Why is it so difficult to overcome the political power of small interest groups?

In many countries, significant inefficiencies are caused by the vested interests of small groups. The best-known example is the agricultural lobby in Europe and the US, who represent no more than 5% of the population, yet via their combined market distorting efforts deprive large slices of the rest of the world’s population from a fair income. Even domestically, the cost of maintaining agricultural subsidies gives a disproportionate subsidy to a small group.Other examples abound. For instance, in the Netherlands it has been proven politically infeasible to challenge laws that allow 15% of the working population to enjoy 70% of their last income indefinitely as ‘disabled’. In reality, this benefit is abused by employers and unions to get rid of ‘difficult’ or unproductive individuals.

A similar problem is created by the rule that many pensions (including for civil servants) are based on the incomes earned at the end of working lives. This creates a tremendous incentive for people to stop working just after the peak of their productive life because otherwise they will see their pensions fall to such a degree that total future earnings is simply higher when stopping work earlier. For such reasons, work participation between the age 55-65 is the lowest in the Netherlands of anywhere in the OECD (about 20%).

It has also proven politically impracticable to challenge the effective cartel of the medical specialists, who themselves are allowed to determine how many new competitors they will educate. The predictable shortage of medical specialists leads to ever increasing prices for their services, political lobbying by specialists to keep out foreign trained competitors and power imbalances in hospitals, all causing tremendous inefficiencies.

Similar problems hold for the cartel by actuaries, notaries, and accountants. Many other such examples of inefficiency creating vested interests abound in the Netherlands, as in any other country.

The interesting aspect of these problems is that these are widely known by top civil servants and intellectuals. Indeed, many economists warned of these problems at the time these laws were introduced. Debates within political parties often rage about this. It is hence not a lack of knowledge of the inefficiencies of these laws that keeps them as they are.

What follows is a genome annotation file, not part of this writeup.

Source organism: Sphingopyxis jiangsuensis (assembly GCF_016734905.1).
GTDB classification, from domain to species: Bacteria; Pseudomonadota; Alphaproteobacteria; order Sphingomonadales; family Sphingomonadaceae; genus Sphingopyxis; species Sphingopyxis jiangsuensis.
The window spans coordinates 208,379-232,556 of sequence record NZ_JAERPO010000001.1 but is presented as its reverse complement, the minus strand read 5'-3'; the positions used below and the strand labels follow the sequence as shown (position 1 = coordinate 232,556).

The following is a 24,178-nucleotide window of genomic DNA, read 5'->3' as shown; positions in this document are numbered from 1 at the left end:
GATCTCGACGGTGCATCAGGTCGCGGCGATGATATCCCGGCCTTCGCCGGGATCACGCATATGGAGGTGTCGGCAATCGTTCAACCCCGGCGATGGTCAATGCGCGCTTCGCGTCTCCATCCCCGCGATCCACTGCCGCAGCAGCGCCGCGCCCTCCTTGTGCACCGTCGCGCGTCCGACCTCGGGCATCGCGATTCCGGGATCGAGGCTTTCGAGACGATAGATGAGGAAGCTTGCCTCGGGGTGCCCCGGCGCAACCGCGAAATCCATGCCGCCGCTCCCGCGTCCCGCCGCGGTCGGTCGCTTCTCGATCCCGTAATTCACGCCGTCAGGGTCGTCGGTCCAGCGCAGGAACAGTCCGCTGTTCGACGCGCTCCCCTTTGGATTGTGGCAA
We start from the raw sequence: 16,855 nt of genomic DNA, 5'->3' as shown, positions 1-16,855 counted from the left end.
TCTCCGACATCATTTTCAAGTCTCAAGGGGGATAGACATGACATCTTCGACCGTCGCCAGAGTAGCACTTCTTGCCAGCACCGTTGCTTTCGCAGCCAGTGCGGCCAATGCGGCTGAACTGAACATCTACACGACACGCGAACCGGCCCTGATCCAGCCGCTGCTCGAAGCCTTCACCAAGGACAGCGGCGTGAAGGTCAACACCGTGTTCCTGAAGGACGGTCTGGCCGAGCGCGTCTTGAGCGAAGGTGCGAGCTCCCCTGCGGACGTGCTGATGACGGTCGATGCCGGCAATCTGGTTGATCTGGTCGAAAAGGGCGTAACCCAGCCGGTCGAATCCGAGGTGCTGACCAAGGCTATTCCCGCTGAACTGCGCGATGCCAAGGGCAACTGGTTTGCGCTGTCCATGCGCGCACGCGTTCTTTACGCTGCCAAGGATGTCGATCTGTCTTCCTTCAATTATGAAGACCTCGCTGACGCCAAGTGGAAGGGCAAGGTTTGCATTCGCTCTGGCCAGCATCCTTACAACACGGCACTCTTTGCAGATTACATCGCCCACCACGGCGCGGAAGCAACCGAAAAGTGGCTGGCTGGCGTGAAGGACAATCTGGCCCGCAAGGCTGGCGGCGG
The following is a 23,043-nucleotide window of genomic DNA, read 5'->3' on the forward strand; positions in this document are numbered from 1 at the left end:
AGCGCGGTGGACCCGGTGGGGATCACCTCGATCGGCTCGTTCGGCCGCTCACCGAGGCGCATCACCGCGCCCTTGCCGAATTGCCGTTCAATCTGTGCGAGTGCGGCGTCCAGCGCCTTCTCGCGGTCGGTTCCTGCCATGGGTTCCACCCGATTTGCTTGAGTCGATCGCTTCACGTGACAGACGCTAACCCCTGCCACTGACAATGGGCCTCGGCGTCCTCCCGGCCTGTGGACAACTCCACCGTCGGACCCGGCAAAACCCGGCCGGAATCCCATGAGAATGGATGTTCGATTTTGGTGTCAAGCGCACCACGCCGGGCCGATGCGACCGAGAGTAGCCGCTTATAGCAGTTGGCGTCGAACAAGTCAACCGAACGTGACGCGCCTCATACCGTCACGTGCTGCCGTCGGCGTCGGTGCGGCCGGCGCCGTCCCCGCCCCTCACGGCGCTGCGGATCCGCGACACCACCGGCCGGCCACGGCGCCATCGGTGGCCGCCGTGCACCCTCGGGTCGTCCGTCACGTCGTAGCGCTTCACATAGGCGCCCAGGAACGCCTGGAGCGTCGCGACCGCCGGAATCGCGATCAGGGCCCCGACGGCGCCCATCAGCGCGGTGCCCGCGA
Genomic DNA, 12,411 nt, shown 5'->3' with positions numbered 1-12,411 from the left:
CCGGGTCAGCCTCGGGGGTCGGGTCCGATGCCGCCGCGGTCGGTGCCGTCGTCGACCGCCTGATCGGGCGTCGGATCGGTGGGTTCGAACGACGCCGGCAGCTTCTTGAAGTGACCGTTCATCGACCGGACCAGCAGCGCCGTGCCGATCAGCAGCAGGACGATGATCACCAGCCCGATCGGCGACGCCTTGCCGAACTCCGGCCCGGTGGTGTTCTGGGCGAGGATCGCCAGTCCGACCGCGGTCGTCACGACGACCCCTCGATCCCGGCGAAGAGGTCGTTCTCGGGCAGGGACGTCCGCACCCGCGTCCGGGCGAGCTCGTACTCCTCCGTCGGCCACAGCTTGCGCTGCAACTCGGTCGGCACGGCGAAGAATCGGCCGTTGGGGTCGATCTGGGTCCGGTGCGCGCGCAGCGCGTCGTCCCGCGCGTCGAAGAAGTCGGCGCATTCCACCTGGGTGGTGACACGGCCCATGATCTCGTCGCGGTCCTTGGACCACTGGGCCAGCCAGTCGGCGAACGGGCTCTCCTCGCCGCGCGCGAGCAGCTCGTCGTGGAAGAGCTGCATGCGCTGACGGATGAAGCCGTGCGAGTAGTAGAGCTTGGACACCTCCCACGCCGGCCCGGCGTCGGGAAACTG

The inefficiencies are also so large that they cause serious problems for all other functions of the state. Any extra money thrown at the Dutch health service is for instance directly gobbled up by the specialists using their market power. Nevertheless, no political party seems to have a hope in hell in overturning this ‘coordinated mutual robbery’. Why not?

Machiavelli notes that any politician who overtly proposes to go against a small vested interest will immediately feel the full wrath of such a group, whilst enjoying no support from the majority. Only after reforms will a ruler be credited, and then only if the reform is seen to have been done by someone whose power was unassailable (only the king is popular, never his servant). It seems a situation whereby the vested interests aggressively attack declared adversaries until no one challenges them and then credibly announce they will hit with full force on the first adversary to appear. This makes it very difficult to get organised resistance against the vested interest going (the first to try is literally often killed).

Machiavelli advises one should never appear to be a reformist. Reforming should, according to him, be done in a big bang, i.e. all at once and unexpectedly, such that the vested interests are taken by surprise and are effectively powerlessly given new facts ‘on the ground’. If Machiavelli is right, the only hope for structural improvement in the Netherlands (or indeed most other countries) would seem to lie in a crisis situation where a crisis manager would have to opportunity of improving things in such a big bang.

Modern economists have suggested several explanations. Game theorists note that coordination problems are more easily overcome if the individual gain from coordination rises above a threshold level. The argument is that a small group of people who lose a lot organise quicker and scream louder than the masses. This begs the question though as to why major political parties can’t bunch a whole set of such issues into a reform platform supported by the vast majority.

A more interesting explanation is that the persistence of interest groups allows them to, over time, generate a new set of beliefs amongst the populations that supports their interests. Irrational fears of medical errors supporting a ban against importing foreign medics would suit such an argument. Irrational fears against GM food supporting a ban against foreign imports in the case of French farm products also fit into this. A nice example is that of the French government, egged on by its farmers, which actively disseminates misleading science on GM that implicitly supports the interests of its farmers but destroys opportunities for foreign farmers or French consumers. The development, maintenance, and adoption of irrational fears however require further explanation.

1 comment to Why is it so difficult to overcome the political power of small interest groups?

  • john walker

    “The development, maintenance, and adoption of irrational fears however require further explanation.”
    -have you ever read much of Pierre Bourdieu ?

    Another way that small groups often get their own way is by being hard to see, incomprehensible (to outsiders) exclusive and very boring I.e most people do not pay enough attention to realise that what is being said is bullshite

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